Workplace Injuries Common to Nurses

Some jobs are more prone to physical injury than others, but nursing is especially risky. According to the U.S. Bureau of Labor Statistics (BLS), registered nursing is among the occupations at highest risk for nonfatal workplace injuries. If you plan on being a nurse, it's important to know what those injuries are and how to prevent them.

Nursing is Hard on the Back

Since you pull, lift and tug patients, it's no surprise that the most common nursing injury is to the lower back. In fact, lower back pain accounts for over half of the work days nurses lose to injury, according to the BLS. Here are some ways you can avoid becoming one of these statistics:

  • Before you even begin working as a nurse, learn basic body mechanics that greatly reduce your risk.
  • Exercises that stretch and strengthen muscles and ligaments that support the back are an excellent preventive measure.
  • Ask for help before you move somebody or something beyond safe limits.
  • As long as it's safe for them to do so, let your patients move themselves.
  • Report back-straining situations to supervisors.

Take Extra Care of Your Feet

Nursing work takes its toll on your feet, too. Not only do you walk several miles a day, your feet are constantly shifting position. Nurses miss a lot of work because of foot problems. Foot pain leads to bad posture, and bad posture weakens your back. Several things contribute to foot pain, including:

  • Shoes that are either the wrong kind for your line of work, are worn improperly or need replacing. Proper footwear with a strong arch should be replaced twice a year for full-time nurses.
  • Obesity to the extent that your joints, from the hips to the toes, are all trying to compensate for the additional weight. Losing weight will not only help your feet, it can also save your life.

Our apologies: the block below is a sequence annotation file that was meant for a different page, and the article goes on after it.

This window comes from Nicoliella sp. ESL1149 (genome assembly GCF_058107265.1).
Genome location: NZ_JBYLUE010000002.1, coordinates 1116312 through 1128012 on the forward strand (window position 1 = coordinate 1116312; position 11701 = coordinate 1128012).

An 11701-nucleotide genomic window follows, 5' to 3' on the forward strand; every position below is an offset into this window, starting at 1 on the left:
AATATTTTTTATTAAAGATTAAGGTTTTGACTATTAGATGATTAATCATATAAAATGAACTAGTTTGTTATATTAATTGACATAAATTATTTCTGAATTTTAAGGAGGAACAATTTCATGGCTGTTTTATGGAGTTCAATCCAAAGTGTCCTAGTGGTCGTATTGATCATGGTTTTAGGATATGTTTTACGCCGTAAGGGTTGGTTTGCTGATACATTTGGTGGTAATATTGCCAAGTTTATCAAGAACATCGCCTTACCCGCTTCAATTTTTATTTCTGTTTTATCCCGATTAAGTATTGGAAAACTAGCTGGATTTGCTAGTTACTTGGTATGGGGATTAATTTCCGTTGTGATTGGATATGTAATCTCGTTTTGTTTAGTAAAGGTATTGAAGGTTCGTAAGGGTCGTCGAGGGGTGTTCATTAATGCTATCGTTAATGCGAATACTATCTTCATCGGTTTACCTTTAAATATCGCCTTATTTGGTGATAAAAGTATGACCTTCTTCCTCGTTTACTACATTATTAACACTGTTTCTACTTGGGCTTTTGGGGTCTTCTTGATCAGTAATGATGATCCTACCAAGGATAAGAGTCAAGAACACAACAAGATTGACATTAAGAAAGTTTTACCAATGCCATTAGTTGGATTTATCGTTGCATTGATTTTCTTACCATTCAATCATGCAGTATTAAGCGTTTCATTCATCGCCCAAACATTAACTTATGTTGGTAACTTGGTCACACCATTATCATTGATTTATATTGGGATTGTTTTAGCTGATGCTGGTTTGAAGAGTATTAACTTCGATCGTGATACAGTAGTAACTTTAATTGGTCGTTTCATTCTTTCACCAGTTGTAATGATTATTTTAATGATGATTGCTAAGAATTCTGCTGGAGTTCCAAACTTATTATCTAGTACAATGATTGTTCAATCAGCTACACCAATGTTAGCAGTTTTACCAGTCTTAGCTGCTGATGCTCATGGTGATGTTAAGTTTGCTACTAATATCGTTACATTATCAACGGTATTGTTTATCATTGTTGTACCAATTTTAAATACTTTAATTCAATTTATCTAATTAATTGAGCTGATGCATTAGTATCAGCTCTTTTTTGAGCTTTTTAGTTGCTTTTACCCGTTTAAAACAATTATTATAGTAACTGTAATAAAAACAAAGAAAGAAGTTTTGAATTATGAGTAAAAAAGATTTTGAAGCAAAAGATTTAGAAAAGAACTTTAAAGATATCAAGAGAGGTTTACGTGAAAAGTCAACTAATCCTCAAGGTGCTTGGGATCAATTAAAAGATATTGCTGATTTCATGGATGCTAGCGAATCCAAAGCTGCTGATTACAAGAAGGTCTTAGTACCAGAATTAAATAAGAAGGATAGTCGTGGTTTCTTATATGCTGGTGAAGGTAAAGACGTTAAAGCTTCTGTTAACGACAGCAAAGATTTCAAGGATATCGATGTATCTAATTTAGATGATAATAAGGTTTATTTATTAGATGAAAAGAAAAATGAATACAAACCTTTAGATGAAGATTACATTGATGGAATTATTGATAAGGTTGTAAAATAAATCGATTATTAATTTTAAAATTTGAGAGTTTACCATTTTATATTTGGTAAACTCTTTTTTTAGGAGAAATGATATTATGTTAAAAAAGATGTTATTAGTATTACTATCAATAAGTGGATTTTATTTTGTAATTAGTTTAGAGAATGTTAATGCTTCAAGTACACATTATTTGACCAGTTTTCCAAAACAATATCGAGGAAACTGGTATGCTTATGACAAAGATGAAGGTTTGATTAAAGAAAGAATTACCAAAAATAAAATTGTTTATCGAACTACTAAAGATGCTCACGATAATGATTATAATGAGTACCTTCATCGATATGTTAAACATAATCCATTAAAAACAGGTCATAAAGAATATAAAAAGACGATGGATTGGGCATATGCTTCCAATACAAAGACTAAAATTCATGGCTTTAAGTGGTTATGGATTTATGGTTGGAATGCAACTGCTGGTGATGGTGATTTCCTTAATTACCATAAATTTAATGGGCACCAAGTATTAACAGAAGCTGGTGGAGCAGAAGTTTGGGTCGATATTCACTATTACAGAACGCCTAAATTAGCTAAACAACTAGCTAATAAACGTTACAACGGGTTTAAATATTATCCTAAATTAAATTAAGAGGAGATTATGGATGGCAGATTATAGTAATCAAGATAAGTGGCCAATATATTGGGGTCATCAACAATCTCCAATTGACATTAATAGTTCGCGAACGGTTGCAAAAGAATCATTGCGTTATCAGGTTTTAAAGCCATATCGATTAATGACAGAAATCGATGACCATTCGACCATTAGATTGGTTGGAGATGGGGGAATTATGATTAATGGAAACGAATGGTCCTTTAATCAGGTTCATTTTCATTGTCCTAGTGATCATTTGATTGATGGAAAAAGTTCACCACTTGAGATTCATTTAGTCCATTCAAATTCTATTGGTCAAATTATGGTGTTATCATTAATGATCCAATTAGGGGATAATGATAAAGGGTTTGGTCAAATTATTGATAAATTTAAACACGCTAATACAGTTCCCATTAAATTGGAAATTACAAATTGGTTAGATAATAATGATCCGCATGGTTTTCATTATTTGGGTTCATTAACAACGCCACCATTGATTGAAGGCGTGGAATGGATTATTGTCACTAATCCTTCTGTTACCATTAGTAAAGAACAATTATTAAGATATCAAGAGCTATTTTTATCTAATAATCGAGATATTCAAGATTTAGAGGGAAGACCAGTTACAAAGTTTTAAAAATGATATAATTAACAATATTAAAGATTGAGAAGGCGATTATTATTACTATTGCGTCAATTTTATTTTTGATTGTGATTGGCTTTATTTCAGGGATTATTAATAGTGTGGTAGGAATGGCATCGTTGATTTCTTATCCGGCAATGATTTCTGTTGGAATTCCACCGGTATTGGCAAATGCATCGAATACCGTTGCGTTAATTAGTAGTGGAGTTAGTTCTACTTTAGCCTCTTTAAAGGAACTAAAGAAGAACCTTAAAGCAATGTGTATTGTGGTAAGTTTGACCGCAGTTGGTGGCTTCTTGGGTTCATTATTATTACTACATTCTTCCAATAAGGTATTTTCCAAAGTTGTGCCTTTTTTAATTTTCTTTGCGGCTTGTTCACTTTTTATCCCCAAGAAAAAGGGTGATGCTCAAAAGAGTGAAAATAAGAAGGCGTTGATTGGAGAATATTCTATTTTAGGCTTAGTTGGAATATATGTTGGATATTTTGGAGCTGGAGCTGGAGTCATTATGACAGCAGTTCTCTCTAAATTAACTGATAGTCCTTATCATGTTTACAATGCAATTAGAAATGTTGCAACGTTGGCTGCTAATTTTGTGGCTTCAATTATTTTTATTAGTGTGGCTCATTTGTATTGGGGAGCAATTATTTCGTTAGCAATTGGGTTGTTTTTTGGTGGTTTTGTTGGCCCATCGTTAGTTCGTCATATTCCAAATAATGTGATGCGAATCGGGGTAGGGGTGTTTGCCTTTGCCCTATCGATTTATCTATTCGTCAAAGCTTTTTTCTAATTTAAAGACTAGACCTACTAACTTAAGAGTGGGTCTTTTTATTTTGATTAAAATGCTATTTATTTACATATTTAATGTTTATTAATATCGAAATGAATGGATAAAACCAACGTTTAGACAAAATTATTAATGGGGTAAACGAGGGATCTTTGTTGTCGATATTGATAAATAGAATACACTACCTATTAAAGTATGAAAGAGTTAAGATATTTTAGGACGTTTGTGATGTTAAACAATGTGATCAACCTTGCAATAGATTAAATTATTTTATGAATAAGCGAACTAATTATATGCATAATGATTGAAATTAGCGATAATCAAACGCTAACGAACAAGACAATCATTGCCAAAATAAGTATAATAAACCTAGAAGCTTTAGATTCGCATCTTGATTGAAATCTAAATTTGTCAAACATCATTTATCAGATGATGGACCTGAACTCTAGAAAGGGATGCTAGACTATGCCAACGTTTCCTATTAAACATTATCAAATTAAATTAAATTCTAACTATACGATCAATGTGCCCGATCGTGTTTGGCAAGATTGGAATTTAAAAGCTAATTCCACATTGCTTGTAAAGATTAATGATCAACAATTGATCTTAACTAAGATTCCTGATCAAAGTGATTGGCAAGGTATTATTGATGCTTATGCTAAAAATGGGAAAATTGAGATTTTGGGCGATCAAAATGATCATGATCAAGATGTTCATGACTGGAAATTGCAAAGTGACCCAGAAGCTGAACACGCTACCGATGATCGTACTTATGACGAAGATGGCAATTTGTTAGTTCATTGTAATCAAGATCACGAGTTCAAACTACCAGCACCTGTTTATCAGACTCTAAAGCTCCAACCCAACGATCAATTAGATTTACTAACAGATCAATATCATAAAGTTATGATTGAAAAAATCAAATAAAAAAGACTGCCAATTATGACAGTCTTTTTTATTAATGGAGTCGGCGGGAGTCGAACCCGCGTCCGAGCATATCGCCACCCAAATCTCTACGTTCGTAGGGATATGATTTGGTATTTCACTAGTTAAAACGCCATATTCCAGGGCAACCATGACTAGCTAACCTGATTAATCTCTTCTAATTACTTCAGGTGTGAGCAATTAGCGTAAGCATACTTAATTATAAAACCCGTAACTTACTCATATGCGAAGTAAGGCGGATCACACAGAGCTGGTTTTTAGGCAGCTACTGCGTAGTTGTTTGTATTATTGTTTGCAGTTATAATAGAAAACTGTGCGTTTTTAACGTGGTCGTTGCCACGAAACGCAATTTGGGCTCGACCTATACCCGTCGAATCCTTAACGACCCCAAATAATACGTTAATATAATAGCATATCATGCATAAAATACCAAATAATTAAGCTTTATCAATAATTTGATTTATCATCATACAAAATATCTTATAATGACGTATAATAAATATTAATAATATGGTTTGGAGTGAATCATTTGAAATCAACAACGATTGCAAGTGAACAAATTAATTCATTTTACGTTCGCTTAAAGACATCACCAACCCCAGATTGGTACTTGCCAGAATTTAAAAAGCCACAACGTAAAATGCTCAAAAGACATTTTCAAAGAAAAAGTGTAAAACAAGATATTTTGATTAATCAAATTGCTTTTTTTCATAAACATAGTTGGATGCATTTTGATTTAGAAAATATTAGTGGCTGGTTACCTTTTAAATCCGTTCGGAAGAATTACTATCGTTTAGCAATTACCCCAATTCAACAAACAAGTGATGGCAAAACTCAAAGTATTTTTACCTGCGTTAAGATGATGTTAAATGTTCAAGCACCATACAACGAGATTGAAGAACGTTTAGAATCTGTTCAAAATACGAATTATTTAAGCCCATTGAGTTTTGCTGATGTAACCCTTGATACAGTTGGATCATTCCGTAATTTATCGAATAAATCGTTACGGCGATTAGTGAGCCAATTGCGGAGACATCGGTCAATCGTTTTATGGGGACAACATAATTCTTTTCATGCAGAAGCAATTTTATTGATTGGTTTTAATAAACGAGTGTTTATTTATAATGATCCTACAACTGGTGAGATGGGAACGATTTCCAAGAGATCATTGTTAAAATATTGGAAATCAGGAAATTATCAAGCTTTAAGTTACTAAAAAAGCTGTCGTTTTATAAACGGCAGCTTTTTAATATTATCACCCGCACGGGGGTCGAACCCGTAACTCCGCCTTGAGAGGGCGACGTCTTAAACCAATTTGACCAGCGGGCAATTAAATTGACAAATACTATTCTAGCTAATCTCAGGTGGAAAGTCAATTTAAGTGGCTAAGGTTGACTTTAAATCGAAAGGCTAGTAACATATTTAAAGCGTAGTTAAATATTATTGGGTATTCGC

• Plantar fasciitis (sometimes mistakenly called "heel spurs") is caused by inflammation of connective tissue in the foot. The pain can be debilitating, but if you avoid walking barefoot at most times, learn a few stretches and take anti-inflammatories like ibuprofen, it can be treated.

Unique Hazards to Your Health

Some ways nurses might get hurt on the job include environmental hazards causing falls, injuries to the hands from repetitive actions like keyboarding, electric shock from faulty wiring or improper use of equipment. Nurses also face unique threats to their health; incidental needle sticks, a route for blood-borne pathogens, are especially dangerous. Violent behaviors among patients, intentional or not, are another nurse-specific risk for injury.

Other hazards to nurses' health, although not injuries per se, can cause lost time at work and much worse. Being around sick patients and staff, coupled with improper hand washing, means exposure to airborne pathogens like influenza. Safeguarding your mental health is just as important as taking care of your body. Nursing requires mental stamina and huge emotional investment.

Despite workplace injuries associated with nursing, it remains one of the best professions in America. It pays well and has solid job growth. You are also trusted and valued by patients and their families, by physicians and other professionals you work with. Most importantly, it's safe work — if you use common sense, exercise precautions and take care of your overall health.

Photo Source: Wikimedia Commons

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Tags: LPN, nursing, patient care, Registered Nursing

Charles R. Hooper, MSW

About Charles R. Hooper, MSW

With over 20 years experience as a medical social worker and a master's degree in social work from the University of North Carolina at Chapel Hill, I have been honored to dedicate most of my professional life to service in health care. I have worked in multiple medical/nursing settings, including cardiology, orthopedics, neurology, trauma care and others. I also founded the medical social work program at a regional trauma center and a very busy emergency department. View all posts by Charles R. Hooper, MSW →